|Numéro de publication||US20040090315 A1|
|Type de publication||Demande|
|Numéro de demande||US 10/699,009|
|Date de publication||13 mai 2004|
|Date de dépôt||30 oct. 2003|
|Date de priorité||29 janv. 1997|
|Autre référence de publication||US7248150, US7616099, US20070236341|
|Numéro de publication||10699009, 699009, US 2004/0090315 A1, US 2004/090315 A1, US 20040090315 A1, US 20040090315A1, US 2004090315 A1, US 2004090315A1, US-A1-20040090315, US-A1-2004090315, US2004/0090315A1, US2004/090315A1, US20040090315 A1, US20040090315A1, US2004090315 A1, US2004090315A1|
|Inventeurs||Tyson Mackjust, Mark Rutledge, Jerry Birchfield|
|Cessionnaire d'origine||Directed Electronics, Inc.|
|Exporter la citation||BiBTeX, EndNote, RefMan|
|Citations de brevets (25), Référencé par (45), Classifications (35), Événements juridiques (11)|
|Liens externes: USPTO, Cession USPTO, Espacenet|
 This application is a continuation-in-part and claims priority benefit of copending U.S. application Ser. No. 10/236,716, entitled Vehicle Security System Having Advanced Wireless Function-Programming Capability, filed Sep. 6, 2002; which application is a continuation-in-part of U.S. application Ser. No. 09/732,525, filed Dec. 6, 2000, now U.S. Pat. No. 6,452,483, entitled Vehicle Security System Having Advanced Wireless Function-Programming Capability; which is a continuation-in-part of U.S. application Ser. No. 08/790,954, filed Jan. 29, 1997, now U.S. Pat. No. 6,184,779, entitled Vehicle Security System Having Wireless Function-Programming Capability. The above-referenced related applications and patents are hereby incorporated by reference as if fully set forth herein.
 1. Field of the Invention
 The present invention relates generally to remote control systems (RC Systems or simply RCS's), and, more particularly, to remote control transmitters and transceivers (RCTs).
 2. Background
 Remote controls are widely used to operate television sets, videocassette recorders, digital video players, radios, compact discs, audio tape players, and many other audio and video components and systems. Remote control systems have also been used for decades to control many devices beyond the standard fare of entertainment systems. For example, remote control systems can be used to operate model airplanes, railroad locomotives, boats, cars, and other toys. Remote controls can also be used to exercise functions of security systems, including vehicle and home security systems. Many other remote control applications can be thought of, including control of generators and smart homes. In general, a remote control system includes a remote controller, or simply a remote control, and a device controlled or operated by the remote control. Thus, a remote control is a device or implement through which the operation of one or more systems can be controlled by transmission of control information. It is a device for controlling the operation of the system or systems, as distinguished from a device used solely for transmitting authentication or transaction selection and authorization data.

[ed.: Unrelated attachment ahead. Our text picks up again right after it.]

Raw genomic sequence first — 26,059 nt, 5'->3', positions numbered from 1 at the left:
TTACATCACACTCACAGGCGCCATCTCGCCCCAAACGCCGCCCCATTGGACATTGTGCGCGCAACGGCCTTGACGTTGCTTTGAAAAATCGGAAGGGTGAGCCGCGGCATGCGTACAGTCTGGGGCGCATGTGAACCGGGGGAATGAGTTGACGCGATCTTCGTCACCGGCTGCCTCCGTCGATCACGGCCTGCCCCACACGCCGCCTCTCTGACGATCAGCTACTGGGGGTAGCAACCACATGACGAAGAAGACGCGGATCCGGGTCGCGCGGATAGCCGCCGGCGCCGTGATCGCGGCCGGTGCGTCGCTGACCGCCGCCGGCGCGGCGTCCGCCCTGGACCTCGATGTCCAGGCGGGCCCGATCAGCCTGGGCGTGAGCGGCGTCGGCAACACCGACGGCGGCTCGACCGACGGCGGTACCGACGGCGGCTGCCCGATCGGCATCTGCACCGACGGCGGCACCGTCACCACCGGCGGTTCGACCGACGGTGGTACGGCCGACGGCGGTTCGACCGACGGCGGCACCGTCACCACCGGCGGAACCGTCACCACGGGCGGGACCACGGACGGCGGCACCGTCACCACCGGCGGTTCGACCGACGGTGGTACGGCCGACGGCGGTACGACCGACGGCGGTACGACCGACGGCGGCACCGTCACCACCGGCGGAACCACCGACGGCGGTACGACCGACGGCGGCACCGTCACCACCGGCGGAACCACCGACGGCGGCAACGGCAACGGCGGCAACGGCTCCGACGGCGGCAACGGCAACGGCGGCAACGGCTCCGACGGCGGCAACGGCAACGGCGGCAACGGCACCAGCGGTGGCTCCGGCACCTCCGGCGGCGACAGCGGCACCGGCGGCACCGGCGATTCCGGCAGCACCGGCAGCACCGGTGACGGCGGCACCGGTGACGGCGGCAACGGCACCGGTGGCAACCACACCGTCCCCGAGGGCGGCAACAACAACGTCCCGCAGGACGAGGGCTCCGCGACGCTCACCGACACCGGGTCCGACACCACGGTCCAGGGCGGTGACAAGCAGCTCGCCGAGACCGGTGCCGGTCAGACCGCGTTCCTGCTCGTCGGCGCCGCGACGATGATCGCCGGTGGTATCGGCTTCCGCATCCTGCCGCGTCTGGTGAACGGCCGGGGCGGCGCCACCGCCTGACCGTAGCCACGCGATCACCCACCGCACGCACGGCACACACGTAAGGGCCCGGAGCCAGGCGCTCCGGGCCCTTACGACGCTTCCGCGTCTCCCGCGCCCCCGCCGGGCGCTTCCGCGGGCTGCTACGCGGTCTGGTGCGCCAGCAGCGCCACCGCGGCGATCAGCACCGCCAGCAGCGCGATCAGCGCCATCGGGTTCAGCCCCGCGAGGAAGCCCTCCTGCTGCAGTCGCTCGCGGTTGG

More often than not, remote control systems are wireless systems. By “wireless” we mean that no direct mechanical connection needs to exist between a controlled apparatus and its corresponding remote control, to transmit control commands between them; instead, the remote control transmits the commands over a wireless link. The wireless link can be an ultrasound link, with the controller transmitting ultrasound signals from an ultrasound transducer to the controlled system. The link can also be a radio frequency (RF) link, including a link implemented over a microwave frequency band, or an infrared (IR) link. These are only some of the more common wireless links, and we do not exclude any other electromagnetic or sound frequencies from the scope of the word wireless in the present context.
 With the progress of electronic industry over the years, the capabilities of remote controls have increased substantially. For example, many of the early RF remote control transmitters used only the operating frequency and time (duration) of transmission to operate their controlled systems. Today, there are frequency hopping and direct sequence spread spectrum remote control transmitters with code hopping or code rolling capabilities. Sophisticated encryption algorithms are sometimes used for transmissions over control links, making it difficult to duplicate a particular remote control transmitter without knowledge of its operating scheme. In sum, the technological field of remote controls has grown and advanced with the rest of electronic technologies.
 Some of these technological advances have enabled miniature and relatively inexpensive electronic circuitry within a transmitter to operate many more functions of the controlled system than could be operated in the past. These developments have not gone unnoticed by product designers: the trend is to have more and more switches and keys on a remote control, to operate the increasingly sophisticated remotely controlled systems. One example of this trend is the availability of the so-called universal remote control—a remote control that can be manually programmed to learn the operational codes and provide remote control operation of many different entertainment devices.